What is malignant mesothelioma?
Malignant mesothelioma is a cancer that starts in cells in the linings of certain parts of the body, especially the chest cavity or abdominal cavity..
A layer of specialized cells called mesothelial cells lines the inside of the chest, the abdomen, and the space around your heart. These cells also cover the outer surface of most of your internal organs. The lining formed by these cells is called the mesothelium.
The mesothelium helps protect your organs by making a special lubricating fluid that allows organs to move. For example, this fluid makes it easier for your lungs to move (expand and contract) inside the chest when you breathe. The mesothelium has different names in different parts of the body:
- The pleura coats the lungs and the cavity containing the lungs in the chest.
- The peritoneum coats the abdominal cavity and many of the organs within that cavity.
- The tunica vaginalis coats the testicles.
- The pericardium coats the heart and creates the cavity that holds the heart in the chest.
Mesothelial tumors can be non-cancerous (benign) or cancerous (malignant).
A cancerous tumor of the mesothelium is called a malignant mesothelioma, although this is often shortened to just mesothelioma. Mesotheliomas can start in 4 main areas in the body.
- Pleural mesotheliomas start in the chest. About 3 out of 4 mesotheliomas are pleural mesotheliomas.
- Peritoneal mesotheliomas begin in the abdomen. They make up most of the remaining cases.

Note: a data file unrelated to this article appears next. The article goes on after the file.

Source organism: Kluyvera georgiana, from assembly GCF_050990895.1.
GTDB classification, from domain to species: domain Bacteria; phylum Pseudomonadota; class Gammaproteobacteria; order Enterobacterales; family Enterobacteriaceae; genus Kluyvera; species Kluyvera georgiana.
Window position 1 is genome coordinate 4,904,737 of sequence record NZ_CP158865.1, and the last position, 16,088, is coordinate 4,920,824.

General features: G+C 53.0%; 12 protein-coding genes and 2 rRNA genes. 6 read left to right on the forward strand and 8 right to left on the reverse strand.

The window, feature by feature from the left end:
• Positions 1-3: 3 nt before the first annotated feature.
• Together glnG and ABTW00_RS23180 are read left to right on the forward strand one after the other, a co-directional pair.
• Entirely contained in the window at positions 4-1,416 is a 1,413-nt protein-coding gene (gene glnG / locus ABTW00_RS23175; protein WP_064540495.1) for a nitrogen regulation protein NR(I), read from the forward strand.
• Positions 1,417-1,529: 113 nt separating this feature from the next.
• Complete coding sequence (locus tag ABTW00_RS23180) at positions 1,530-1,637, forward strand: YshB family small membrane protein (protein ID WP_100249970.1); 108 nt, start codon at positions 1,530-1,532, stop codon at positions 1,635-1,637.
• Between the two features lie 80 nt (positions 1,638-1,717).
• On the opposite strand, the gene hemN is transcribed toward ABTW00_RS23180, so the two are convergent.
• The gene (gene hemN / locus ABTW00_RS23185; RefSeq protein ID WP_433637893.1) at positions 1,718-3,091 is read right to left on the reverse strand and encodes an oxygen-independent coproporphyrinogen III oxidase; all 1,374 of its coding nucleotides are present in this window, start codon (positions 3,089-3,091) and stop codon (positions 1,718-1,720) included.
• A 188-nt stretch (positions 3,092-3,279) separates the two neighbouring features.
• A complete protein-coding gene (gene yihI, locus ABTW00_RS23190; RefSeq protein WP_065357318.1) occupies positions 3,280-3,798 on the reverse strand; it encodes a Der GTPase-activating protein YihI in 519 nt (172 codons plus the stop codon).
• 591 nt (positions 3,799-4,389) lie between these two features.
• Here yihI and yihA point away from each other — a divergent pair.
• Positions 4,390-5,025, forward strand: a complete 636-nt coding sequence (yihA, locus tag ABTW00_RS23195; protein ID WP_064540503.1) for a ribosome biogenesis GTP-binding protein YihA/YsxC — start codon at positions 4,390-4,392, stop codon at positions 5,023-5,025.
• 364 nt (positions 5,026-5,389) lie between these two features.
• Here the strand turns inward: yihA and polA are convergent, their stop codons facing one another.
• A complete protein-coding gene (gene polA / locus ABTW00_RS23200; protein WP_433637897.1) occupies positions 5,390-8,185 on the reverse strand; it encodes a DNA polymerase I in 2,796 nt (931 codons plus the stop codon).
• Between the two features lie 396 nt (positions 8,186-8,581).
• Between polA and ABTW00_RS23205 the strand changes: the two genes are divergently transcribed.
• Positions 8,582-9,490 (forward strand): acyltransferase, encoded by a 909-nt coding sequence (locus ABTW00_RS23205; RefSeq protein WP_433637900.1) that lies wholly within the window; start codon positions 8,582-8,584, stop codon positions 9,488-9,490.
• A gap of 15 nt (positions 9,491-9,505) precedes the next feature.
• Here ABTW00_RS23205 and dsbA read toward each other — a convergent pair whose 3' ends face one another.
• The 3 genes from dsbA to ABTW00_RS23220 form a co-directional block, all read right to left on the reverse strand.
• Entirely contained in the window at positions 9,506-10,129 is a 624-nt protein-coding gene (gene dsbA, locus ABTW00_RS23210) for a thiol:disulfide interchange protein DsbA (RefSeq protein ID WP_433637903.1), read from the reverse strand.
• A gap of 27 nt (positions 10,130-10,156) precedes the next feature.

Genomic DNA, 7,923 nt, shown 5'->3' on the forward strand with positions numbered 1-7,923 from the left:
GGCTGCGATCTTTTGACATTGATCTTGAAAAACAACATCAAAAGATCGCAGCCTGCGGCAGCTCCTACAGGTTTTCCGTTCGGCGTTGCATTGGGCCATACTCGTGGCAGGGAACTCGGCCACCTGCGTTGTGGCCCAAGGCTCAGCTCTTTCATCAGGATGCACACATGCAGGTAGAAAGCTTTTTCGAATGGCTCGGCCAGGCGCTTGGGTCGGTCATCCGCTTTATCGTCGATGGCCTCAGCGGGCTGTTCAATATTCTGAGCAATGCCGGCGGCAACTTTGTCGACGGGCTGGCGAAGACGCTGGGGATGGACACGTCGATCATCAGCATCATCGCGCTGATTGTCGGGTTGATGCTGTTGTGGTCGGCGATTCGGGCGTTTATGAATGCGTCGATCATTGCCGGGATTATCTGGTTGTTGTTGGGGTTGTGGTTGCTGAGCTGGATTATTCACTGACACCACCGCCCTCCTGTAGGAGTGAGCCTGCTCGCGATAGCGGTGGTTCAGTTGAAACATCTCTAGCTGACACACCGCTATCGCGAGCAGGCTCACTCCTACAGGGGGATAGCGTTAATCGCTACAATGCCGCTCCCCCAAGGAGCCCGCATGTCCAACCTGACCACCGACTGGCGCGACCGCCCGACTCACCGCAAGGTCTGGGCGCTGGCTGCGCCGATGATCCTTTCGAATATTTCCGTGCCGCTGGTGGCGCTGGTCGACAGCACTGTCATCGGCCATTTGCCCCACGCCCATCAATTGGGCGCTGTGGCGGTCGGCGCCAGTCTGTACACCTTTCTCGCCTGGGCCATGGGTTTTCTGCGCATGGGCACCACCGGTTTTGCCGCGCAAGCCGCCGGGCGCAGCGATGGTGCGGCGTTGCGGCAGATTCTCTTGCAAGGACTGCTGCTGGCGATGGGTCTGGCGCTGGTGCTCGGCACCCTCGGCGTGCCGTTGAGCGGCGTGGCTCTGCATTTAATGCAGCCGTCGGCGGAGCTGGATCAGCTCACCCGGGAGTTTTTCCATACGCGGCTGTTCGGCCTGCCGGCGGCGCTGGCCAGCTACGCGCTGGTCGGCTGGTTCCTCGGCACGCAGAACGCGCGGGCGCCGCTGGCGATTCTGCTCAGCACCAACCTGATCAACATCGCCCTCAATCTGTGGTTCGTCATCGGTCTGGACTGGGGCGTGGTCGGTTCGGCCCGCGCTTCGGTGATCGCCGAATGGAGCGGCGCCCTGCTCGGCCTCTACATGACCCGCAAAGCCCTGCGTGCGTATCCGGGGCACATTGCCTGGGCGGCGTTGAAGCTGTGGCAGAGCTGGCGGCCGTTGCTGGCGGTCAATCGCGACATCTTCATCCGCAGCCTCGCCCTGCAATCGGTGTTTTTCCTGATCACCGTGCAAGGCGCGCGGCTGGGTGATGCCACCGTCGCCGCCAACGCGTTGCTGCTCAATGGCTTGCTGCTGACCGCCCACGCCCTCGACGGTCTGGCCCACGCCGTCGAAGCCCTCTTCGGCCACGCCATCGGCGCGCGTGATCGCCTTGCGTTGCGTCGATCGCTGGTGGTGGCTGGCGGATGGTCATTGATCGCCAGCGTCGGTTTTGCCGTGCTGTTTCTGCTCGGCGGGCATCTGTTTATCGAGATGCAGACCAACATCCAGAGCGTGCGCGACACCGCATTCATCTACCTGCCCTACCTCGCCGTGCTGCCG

- Pericardial mesotheliomas start in the covering around the heart and are very rare.
- Mesotheliomas of the tunica vaginalis are very rare tumors that start in the covering layer of the testicles.
Malignant mesotheliomas can also be classified into 3 main types based on how the cells are arranged:
- About 50% to 60% of mesotheliomas are epithelioid. This type tends to have a better outlook (prognosis) than the other types.
- About 10% to 20% of mesotheliomas are sarcomatoid (fibrous).
- Mixed (biphasic) mesotheliomas have both epithelioid and sarcomatoid areas. They make up about 30% to 40% of mesotheliomas.
Benign tumors of the mesothelium
Benign (non-cancerous) tumors can also start in the mesothelium. These tumors are typically removed by surgery, and there is often no need for additional treatment.
Localized fibrous tumor of the pleura
This type of benign tumor can form in the pleura surrounding the lungs. It used to be called benign fibrous mesothelioma, but doctors now know that this tumor actually starts from tissue under the mesothelium and not from mesothelial cells. This disease is usually benign, but about 1 in 10 are cancerous. A similar condition that starts in the peritoneum is called solitary fibrous tumor of the peritoneum.
This benign tumor can develop in the mesothelium of certain reproductive organs. In men, it often starts in the epididymis (ducts that carry sperm cells out of the testicle). In women, this tumor may begin in the fallopian tubes (tubes that carry eggs from the ovaries to the uterus).
Benign cystic mesothelioma
This rare non-cancerous tumor often begins in the peritoneum.
Only malignant mesothelioma will be discussed further in this document.
Last Medical Review: 12/19/2013
Last Revised: 12/19/2013